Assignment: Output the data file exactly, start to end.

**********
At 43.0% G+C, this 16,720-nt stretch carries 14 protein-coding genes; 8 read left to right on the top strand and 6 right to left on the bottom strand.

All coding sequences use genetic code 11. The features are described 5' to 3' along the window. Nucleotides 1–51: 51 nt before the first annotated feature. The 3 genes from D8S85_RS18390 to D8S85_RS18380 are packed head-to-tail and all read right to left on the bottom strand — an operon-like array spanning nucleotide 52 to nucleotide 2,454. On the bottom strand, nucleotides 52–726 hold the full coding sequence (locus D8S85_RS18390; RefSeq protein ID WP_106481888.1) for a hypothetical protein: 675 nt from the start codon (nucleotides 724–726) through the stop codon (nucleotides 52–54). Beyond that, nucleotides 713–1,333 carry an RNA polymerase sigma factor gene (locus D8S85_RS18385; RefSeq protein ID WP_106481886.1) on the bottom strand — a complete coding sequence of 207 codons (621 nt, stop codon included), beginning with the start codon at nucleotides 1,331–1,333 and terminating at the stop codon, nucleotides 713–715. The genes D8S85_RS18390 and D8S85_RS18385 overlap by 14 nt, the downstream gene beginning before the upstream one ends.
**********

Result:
At 43.0% G+C, this 16,720-nt stretch carries 14 protein-coding genes; 8 read left to right on the top strand and 6 right to left on the bottom strand.

All coding sequences use genetic code 11. The features are described 5' to 3' along the window. Nucleotides 1–51: 51 nt before the first annotated feature. The 3 genes from D8S85_RS18390 to D8S85_RS18380 are packed head-to-tail and all read right to left on the bottom strand — an operon-like array spanning nucleotide 52 to nucleotide 2,454. On the bottom strand, nucleotides 52–726 hold the full coding sequence (locus D8S85_RS18390; RefSeq protein ID WP_106481888.1) for a hypothetical protein: 675 nt from the start codon (nucleotides 724–726) through the stop codon (nucleotides 52–54). Beyond that, nucleotides 713–1,333 carry an RNA polymerase sigma factor gene (locus D8S85_RS18385; RefSeq protein ID WP_106481886.1) on the bottom strand — a complete coding sequence of 207 codons (621 nt, stop codon included), beginning with the start codon at nucleotides 1,331–1,333 and terminating at the stop codon, nucleotides 713–715. The genes D8S85_RS18390 and D8S85_RS18385 overlap by 14 nt, the downstream gene beginning before the upstream one ends.